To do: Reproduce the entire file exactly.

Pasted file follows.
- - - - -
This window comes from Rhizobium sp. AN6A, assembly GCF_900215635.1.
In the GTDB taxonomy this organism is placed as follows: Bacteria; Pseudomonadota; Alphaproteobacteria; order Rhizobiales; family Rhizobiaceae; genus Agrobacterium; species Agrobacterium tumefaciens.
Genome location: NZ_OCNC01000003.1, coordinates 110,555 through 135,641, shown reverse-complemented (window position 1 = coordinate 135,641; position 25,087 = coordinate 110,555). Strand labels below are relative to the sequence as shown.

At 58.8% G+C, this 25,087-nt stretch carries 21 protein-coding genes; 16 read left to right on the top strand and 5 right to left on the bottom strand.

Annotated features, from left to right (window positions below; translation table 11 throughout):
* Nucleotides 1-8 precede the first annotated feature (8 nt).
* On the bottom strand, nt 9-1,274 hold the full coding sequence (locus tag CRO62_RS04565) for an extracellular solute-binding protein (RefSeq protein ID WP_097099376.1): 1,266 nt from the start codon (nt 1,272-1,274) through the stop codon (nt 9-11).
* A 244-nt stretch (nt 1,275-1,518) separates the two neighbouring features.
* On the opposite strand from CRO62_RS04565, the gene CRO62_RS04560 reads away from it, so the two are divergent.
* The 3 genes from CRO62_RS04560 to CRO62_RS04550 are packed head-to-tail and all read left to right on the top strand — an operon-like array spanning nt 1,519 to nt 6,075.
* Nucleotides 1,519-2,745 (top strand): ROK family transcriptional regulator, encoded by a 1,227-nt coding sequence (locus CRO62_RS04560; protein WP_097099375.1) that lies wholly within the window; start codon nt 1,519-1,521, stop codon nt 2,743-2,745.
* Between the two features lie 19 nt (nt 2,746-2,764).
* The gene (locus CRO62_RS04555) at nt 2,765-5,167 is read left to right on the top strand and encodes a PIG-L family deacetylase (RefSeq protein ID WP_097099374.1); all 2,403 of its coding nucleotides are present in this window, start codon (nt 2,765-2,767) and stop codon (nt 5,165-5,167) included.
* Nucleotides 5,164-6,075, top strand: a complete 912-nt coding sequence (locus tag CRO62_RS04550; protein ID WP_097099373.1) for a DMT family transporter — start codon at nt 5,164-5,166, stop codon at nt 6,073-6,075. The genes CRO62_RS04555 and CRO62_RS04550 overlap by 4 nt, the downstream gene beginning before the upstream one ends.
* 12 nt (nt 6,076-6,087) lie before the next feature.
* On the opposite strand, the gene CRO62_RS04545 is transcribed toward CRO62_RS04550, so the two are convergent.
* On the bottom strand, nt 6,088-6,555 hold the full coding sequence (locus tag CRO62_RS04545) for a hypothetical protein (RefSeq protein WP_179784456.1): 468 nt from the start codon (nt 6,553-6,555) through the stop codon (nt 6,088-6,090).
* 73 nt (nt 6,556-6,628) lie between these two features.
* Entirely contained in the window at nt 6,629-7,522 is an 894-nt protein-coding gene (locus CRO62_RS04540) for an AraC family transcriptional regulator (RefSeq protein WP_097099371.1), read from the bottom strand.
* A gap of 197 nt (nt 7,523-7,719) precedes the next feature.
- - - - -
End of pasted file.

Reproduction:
This window comes from Rhizobium sp. AN6A, assembly GCF_900215635.1.
In the GTDB taxonomy this organism is placed as follows: Bacteria; Pseudomonadota; Alphaproteobacteria; order Rhizobiales; family Rhizobiaceae; genus Agrobacterium; species Agrobacterium tumefaciens.
Genome location: NZ_OCNC01000003.1, coordinates 110,555 through 135,641, shown reverse-complemented (window position 1 = coordinate 135,641; position 25,087 = coordinate 110,555). Strand labels below are relative to the sequence as shown.

At 58.8% G+C, this 25,087-nt stretch carries 21 protein-coding genes; 16 read left to right on the top strand and 5 right to left on the bottom strand.

Annotated features, from left to right (window positions below; translation table 11 throughout):
* Nucleotides 1-8 precede the first annotated feature (8 nt).
* On the bottom strand, nt 9-1,274 hold the full coding sequence (locus tag CRO62_RS04565) for an extracellular solute-binding protein (RefSeq protein ID WP_097099376.1): 1,266 nt from the start codon (nt 1,272-1,274) through the stop codon (nt 9-11).
* A 244-nt stretch (nt 1,275-1,518) separates the two neighbouring features.
* On the opposite strand from CRO62_RS04565, the gene CRO62_RS04560 reads away from it, so the two are divergent.
* The 3 genes from CRO62_RS04560 to CRO62_RS04550 are packed head-to-tail and all read left to right on the top strand — an operon-like array spanning nt 1,519 to nt 6,075.
* Nucleotides 1,519-2,745 (top strand): ROK family transcriptional regulator, encoded by a 1,227-nt coding sequence (locus CRO62_RS04560; protein WP_097099375.1) that lies wholly within the window; start codon nt 1,519-1,521, stop codon nt 2,743-2,745.
* Between the two features lie 19 nt (nt 2,746-2,764).
* The gene (locus CRO62_RS04555) at nt 2,765-5,167 is read left to right on the top strand and encodes a PIG-L family deacetylase (RefSeq protein ID WP_097099374.1); all 2,403 of its coding nucleotides are present in this window, start codon (nt 2,765-2,767) and stop codon (nt 5,165-5,167) included.
* Nucleotides 5,164-6,075, top strand: a complete 912-nt coding sequence (locus tag CRO62_RS04550; protein ID WP_097099373.1) for a DMT family transporter — start codon at nt 5,164-5,166, stop codon at nt 6,073-6,075. The genes CRO62_RS04555 and CRO62_RS04550 overlap by 4 nt, the downstream gene beginning before the upstream one ends.
* 12 nt (nt 6,076-6,087) lie before the next feature.
* On the opposite strand, the gene CRO62_RS04545 is transcribed toward CRO62_RS04550, so the two are convergent.
* On the bottom strand, nt 6,088-6,555 hold the full coding sequence (locus tag CRO62_RS04545) for a hypothetical protein (RefSeq protein WP_179784456.1): 468 nt from the start codon (nt 6,553-6,555) through the stop codon (nt 6,088-6,090).
* 73 nt (nt 6,556-6,628) lie between these two features.
* Entirely contained in the window at nt 6,629-7,522 is an 894-nt protein-coding gene (locus CRO62_RS04540) for an AraC family transcriptional regulator (RefSeq protein WP_097099371.1), read from the bottom strand.
* A gap of 197 nt (nt 7,523-7,719) precedes the next feature.